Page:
Introduction to American Politics
CMC Government 20 Honors Fall 2013
MW Noon-1:10 PM, Kravis Center, Roberts South 102
Office Hours: Tuesday and Thursday 1-3 PM, and by appointment
Office: Kravis 232 Telephone: 909/607-4224
Daniel Patrick Moynihan observed: “Some . . . deny the existence of evil and others the existence of grace. The art of politics is to live with the reality of both.” With this comment in mind, we take a realistic overview of American politics. This course aims to:
In addition to providing general background on American politics, this course also emphasizes certain themes. One is the continuing relevance of the Declaration of Independence. Since 1776, Americans have argued about its meaning, particularly the phrase "that all men are created equal." Another is the central role of religion in America political life. Tocqueville said that religion is the first of our political institutions, and we shall ponder what he meant by that. A third is the meaning of citizenship and its connection to deliberation and community service.
Some of the readings are provocative. Do not assume that your professor agrees with everything in the readings, or that you need to do so. Feel free to challenge anything you read, but back up what you say.
Classes will include lecture and discussion. Finish the readings
before class because our discussions will involve those readings.
We shall also talk about breaking news, so you must read a good news source
such as the
The following will make up your course grade:
The papers will develop your skills in writing, research, and political analysis. When grading, I do take the quality of writing into account, applying the standards of Strunk and White. If you object to this approach, do not take this course – or anything else that I teach.
The final examination will test your comprehension of the readings.
In addition to the required readings (below), I may also give you handouts and web links covering current events and basic factual information. The final will cover this material.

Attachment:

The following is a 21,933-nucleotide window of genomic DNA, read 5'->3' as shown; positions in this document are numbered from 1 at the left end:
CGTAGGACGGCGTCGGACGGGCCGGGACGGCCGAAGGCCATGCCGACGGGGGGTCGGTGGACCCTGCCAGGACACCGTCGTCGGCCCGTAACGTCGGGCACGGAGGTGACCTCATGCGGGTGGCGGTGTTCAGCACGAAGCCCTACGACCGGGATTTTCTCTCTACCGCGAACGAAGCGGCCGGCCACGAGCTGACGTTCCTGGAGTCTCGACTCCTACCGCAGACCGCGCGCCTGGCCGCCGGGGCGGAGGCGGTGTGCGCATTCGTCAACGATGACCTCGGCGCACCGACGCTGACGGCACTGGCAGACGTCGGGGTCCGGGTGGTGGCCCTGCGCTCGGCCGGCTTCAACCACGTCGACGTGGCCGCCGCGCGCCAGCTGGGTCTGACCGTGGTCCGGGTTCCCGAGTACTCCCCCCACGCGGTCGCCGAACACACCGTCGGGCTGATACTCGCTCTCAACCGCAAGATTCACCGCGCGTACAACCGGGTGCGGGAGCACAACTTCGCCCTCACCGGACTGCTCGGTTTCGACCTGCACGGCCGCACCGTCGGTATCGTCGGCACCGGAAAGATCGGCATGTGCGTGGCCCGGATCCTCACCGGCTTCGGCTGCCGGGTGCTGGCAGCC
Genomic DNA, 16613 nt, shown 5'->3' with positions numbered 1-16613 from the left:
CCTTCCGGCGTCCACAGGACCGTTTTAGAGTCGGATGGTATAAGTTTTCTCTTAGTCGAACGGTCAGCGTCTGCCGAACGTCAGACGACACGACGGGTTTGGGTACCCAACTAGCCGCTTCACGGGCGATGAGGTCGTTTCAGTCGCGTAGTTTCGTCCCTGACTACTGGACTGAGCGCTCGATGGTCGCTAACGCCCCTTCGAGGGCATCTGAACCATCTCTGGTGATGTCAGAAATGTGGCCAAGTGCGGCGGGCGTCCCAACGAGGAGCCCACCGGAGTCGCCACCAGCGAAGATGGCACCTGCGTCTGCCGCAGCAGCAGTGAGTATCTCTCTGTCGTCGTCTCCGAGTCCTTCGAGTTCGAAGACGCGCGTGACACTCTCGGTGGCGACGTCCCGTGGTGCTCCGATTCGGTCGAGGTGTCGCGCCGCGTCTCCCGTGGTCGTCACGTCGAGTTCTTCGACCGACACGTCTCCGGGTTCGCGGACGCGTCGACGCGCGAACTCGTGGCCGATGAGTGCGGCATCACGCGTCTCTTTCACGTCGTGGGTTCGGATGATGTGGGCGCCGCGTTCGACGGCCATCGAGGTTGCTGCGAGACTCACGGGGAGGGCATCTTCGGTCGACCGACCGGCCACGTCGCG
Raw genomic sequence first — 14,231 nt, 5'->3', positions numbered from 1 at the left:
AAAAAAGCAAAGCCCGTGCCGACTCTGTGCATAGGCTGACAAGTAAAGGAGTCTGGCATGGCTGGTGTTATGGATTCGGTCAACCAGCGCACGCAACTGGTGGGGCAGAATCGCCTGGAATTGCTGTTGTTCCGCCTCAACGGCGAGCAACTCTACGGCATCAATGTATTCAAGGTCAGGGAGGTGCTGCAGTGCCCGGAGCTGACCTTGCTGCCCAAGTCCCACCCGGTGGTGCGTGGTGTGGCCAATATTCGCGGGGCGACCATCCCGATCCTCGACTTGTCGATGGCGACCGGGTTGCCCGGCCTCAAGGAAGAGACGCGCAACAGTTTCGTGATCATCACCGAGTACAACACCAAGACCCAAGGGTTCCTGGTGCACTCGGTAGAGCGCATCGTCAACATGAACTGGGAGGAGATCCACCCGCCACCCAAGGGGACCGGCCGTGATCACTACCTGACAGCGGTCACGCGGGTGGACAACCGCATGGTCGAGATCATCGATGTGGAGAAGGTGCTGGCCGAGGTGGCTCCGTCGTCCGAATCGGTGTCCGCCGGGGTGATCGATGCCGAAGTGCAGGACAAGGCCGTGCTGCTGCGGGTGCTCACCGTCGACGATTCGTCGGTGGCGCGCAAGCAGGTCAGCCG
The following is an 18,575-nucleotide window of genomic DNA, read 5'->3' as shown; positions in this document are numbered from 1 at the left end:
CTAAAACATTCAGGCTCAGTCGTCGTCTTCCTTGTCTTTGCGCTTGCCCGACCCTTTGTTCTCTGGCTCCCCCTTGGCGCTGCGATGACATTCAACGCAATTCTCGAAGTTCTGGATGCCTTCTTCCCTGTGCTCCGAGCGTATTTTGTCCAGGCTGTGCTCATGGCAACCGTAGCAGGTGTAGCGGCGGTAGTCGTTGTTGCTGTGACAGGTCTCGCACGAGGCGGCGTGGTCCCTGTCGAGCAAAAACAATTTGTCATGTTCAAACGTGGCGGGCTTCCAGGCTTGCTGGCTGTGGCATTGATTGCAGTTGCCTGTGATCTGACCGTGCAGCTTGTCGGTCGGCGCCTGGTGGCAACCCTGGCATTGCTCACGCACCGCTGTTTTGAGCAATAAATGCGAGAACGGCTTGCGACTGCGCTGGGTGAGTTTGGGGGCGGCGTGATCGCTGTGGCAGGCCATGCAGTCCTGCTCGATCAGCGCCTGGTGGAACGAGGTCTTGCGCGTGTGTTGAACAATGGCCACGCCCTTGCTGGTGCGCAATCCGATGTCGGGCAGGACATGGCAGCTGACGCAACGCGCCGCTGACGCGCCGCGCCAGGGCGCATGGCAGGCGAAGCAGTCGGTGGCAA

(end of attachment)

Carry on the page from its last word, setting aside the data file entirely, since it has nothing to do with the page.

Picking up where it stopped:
Participation includes your activity in class and online. I will call on students at random, and if you often miss sessions or fail to prepare, your grade will suffer. In addition, you may volunteer comments and questions. This experience will hone your ability to think on your feet. I expect that you will post comments and other material online (see below).
As a courtesy to your fellow students, please arrive promptly and refrain from eating in class.
Carefully check the due dates for papers, as well as the date of the final exam. Arrange your schedule accordingly. Do not plan on seeking extensions or make-up work.
Plagiarism will mean referral to the Academic Standards Committee.
Blog Our class blog is at
shall post videos, graphs, news stories, and other material there. We
shall use some of this material in class, and you may review the rest at your
convenience. You will all receive invitations to post to the blog.
(Please let me know if you do not get such an invitation.) I
encourage you to use the blog in these ways: To post questions or comments about the
readings before we discuss them in class; To follow up on class discussions
with additional comments or questions. To post relevant news items or videos.
Our class blog is at http://gov20h.blogspot.com. I shall post videos, graphs, news stories, and other material there. We shall use some of this material in class, and you may review the rest at your convenience. You will all receive invitations to post to the blog. (Please let me know if you do not get such an invitation.) I encourage you to use the blog in these ways:
To post questions or comments about the readings before we discuss them in class;
To follow up on class discussions with additional comments or questions.
To post relevant news items or videos.
Remember that the blog is on the open Internet. Post nothing that would look bad to a potential employer. If you want more confidentiality, post to the forum on the class Sakai page.
Akhil Reed Amar, America's Constitution: A Biography (New York: Random House, 2006).
James W. Ceaser, Andrew E. Busch, and John J. Pitney, Jr., After Hope and Change: the 2012 Elections and American Politics (Lanham, Maryland: Rowman and Littlefield, 2013).
Alexander Hamilton, James Madison and John Jay, The Federalist Papers (New York: Signet, 2003 ).
Charles Murray, Coming Apart: The State of White America 1960-2010 (New York: Crown Forum, 2013).
William Strunk and E. B. White, The Elements of Style, 4th ed. (New York: Simon and Schuster, 1999).
Alexis deTocqueville, Democracy in America, trans. George Lawrence, ed. J.P. Mayer (New York: Harper Perennial Modern Classics, [1835/40]). Please use the Lawrence/Mayer edition, which has gone through several printings. Other translations have different wording, which would cause confusion.
Schedule (Subject to change, with advance notice).
In addition to the readings below, I may also supply you with various handouts and Internet links.
Sept 4: Introduction
Sept 9, 11: Principles of the American Political Order